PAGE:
Beki Grinter

Growth of ICT4D research

In ICT4D, research on February 13, 2010 at 4:45 pm

Richard Heeks recently posted data showing the growth of ICT4D research.

I find this interesting.

I am sure that you can produce similar data about Biomedical Informatics research. Easily. That would not peek my interest as much.

Because there’s an important difference between Biomedical Informatics and ICT4D, a battle for legitimacy. From what I understand the history of Biomedical Informatics, in addition to being a history of growth is one of finding a name. Biomedical Informatics appears to supersede Health Informatics (although that’s still very much used). It’s also meant to imply more than Bioinformatics. And then there’s a history of different names being used in North America and Europe (I think that’s some of the difference between Health and Medical Informatics). But, things do largely seem to be converging on Biomedical Informatics as the right name for the discipline, with specialities in all sorts of things such as public health informatics, clinical informatics, bioinformatics, and so forth.

But, that’s the name… and the name has been changed and discussed to reflect what should be included in the field. (I have my own opinions of course, which turn on doing the thing that I find myself frequently doing, which is to inspect assumptions… that’s how the idea of Wellness Informatics started, as a means to organize that type of inspection… and I still don’t know where it stands, but I have and continue to enjoy the conversations and people that that process has facilitated).

By contrast, ICT4D has been growing while the people doing the research have been discussing what the research is in the field. That, at least to me, seems quite unusual. To have sustained growth and increased commitment to a field of research for which the case for the research in the field is not clear, even to some of those who do work in the field.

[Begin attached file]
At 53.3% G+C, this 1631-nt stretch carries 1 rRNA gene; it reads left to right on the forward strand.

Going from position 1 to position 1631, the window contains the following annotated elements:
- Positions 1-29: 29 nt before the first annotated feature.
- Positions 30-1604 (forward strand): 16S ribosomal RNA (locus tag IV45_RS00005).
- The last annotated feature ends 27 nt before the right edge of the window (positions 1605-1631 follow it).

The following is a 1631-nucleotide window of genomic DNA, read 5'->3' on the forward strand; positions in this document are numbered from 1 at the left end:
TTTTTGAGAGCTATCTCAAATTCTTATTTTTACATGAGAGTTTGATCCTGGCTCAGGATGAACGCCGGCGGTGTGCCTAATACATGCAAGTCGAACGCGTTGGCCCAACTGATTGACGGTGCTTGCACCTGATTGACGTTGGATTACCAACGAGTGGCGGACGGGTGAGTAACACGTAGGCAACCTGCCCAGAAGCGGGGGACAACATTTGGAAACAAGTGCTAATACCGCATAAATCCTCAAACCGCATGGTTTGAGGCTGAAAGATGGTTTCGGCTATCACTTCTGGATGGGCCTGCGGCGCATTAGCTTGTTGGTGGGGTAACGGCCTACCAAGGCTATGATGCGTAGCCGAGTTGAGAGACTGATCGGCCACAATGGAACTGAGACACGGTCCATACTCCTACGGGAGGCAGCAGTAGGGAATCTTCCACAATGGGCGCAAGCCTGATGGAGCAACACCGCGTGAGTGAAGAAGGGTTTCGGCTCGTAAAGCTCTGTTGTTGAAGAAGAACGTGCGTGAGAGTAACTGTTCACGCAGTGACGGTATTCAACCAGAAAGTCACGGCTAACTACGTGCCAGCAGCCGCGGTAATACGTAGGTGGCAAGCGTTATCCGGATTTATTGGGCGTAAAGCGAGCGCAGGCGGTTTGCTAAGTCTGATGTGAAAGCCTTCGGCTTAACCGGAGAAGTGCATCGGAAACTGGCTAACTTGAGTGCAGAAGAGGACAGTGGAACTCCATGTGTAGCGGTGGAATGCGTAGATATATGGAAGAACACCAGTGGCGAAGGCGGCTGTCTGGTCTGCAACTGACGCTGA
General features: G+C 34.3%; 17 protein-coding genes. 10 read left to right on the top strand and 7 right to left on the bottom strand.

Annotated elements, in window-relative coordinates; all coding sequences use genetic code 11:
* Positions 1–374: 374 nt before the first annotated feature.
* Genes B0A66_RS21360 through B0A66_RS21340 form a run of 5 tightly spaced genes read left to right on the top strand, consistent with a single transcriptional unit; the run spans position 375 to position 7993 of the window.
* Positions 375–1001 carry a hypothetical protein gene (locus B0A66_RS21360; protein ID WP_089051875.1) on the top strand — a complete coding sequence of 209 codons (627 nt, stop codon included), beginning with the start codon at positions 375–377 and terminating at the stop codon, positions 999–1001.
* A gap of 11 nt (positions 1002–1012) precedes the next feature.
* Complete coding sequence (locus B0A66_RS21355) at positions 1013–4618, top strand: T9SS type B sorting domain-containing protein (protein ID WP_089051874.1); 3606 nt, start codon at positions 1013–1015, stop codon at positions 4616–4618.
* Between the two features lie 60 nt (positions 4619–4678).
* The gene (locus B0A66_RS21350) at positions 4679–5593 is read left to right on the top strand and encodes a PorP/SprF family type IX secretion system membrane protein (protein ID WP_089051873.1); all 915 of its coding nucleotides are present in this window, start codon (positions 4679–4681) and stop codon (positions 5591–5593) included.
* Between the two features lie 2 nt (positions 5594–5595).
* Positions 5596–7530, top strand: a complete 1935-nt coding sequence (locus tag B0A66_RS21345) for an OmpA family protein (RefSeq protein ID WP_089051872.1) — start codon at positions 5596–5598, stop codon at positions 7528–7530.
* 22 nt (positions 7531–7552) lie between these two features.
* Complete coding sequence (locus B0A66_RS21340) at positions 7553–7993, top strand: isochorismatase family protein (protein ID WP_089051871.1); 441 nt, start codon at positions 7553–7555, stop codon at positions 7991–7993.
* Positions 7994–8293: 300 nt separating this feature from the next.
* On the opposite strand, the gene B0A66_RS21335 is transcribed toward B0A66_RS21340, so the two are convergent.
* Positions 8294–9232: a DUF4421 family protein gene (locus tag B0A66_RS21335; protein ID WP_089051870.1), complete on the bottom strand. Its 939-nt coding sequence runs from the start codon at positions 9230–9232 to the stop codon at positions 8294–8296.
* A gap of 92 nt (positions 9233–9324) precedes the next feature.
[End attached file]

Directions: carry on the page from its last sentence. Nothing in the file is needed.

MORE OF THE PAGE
Now that’s interesting. There seems to be a collective “gut sense” that this is an area with rich possibility even though the nature of that possibility is hard to pin down. I wonder whether some of it can be explained by the low morale in CS, and what I see as some of the differences that this area supports… But I don’t know.

All I do know is that smart people, and increasing numbers of them, are putting their bets on ICT4D. And perhaps that’s as it should be. Some of my management are fond of the idea that high risk equals high reward. Well I’d say it’s pretty risky to take on things that the research reward is not clearly understood.

  1. i have to say i find the distinction you’re posing somewhat strange.

    all fields struggle with names and scope.

    look at the various balkanization and merging efforts between computer science / computing science / computer sciences / informatics / information science. and your own commentaries on “what is CS.”

    the name changes around what you call biomedical informatics seem similar – attempts to wrap names around what began as disparate research agendas, resulting in different degrees of acceptance. for example, bioinformatics is VERY different from what generally goes by medical informatics.

    to note that reflective ICT*D researchers are trying to figure out whether it is “for” D or “and D” or “in D” is not to say that people are unclear whether there is meaningful research and “reward” there. just as with other subdisciplines, it means that people are trying to wrap their heads around what can be usefully combined in the scope of a name and community. i don’t think there’s anything unusual about that. if anything, i think it’s healthily “meta” to have the conversation while a field is developing, as opposed to getting years down the road and having bitter feuds later (like the current fad of hiving off of HCI into information schools, which i think is quite unhealthy for both i-schools and CS).

  2. Good points.

    I guess I still feel there’s something a bit different going on… oddly enough one paper I read about “what is ICT4D” holds biomedical informatics up as the example of where the discipline should be…

    I suppose one difference that I was thinking about, but likely not clearly (and it’s also just one perspective) is that there’s a lot of “where’s the CS in ICT4D?” and so the fact that it continues to grow despite that question is also interesting to me (and attract CS oriented researchers).

    I agree it’s healthy also.

  3. I also read a recent article that related CS and ICT4D. According to them, CS contributes a ‘constructive’ perspective to ICT4D, and that perspective somehow brings value to other ICT4D research, like evaluation research.

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